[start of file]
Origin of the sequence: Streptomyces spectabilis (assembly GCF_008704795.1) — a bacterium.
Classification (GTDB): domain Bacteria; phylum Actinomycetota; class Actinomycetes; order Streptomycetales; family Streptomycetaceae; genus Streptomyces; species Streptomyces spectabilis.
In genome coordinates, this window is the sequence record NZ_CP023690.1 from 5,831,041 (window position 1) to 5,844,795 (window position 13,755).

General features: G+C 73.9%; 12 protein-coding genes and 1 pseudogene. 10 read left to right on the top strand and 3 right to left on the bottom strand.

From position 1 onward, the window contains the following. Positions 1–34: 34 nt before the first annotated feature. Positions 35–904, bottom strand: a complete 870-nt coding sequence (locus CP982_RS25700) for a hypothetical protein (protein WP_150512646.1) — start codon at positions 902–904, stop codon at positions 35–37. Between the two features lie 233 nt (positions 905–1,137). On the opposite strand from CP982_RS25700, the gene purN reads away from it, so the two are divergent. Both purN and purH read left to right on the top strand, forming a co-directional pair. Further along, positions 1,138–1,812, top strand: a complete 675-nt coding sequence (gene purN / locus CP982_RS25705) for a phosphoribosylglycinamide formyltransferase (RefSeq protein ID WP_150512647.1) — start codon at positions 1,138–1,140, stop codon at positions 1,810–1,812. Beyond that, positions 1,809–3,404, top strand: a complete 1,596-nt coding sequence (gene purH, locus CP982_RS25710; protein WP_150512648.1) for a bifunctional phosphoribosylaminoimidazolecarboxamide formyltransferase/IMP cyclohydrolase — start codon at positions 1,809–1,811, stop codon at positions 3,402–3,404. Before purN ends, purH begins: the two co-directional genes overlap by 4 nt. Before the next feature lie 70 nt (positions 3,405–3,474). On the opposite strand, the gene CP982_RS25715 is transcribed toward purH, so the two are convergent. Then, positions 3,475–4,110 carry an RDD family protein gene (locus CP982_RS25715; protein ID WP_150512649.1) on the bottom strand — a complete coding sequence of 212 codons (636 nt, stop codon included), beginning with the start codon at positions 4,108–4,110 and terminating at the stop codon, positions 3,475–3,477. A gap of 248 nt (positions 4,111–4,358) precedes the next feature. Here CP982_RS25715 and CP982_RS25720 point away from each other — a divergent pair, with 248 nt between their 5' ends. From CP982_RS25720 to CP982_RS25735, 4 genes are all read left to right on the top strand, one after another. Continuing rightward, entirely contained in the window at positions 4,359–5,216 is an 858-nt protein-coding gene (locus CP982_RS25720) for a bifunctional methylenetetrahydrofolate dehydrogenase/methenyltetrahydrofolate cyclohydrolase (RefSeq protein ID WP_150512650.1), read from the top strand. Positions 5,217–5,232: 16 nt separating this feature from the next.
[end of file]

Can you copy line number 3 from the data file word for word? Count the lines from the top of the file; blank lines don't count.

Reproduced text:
In genome coordinates, this window is the sequence record NZ_CP023690.1 from 5,831,041 (window position 1) to 5,844,795 (window position 13,755).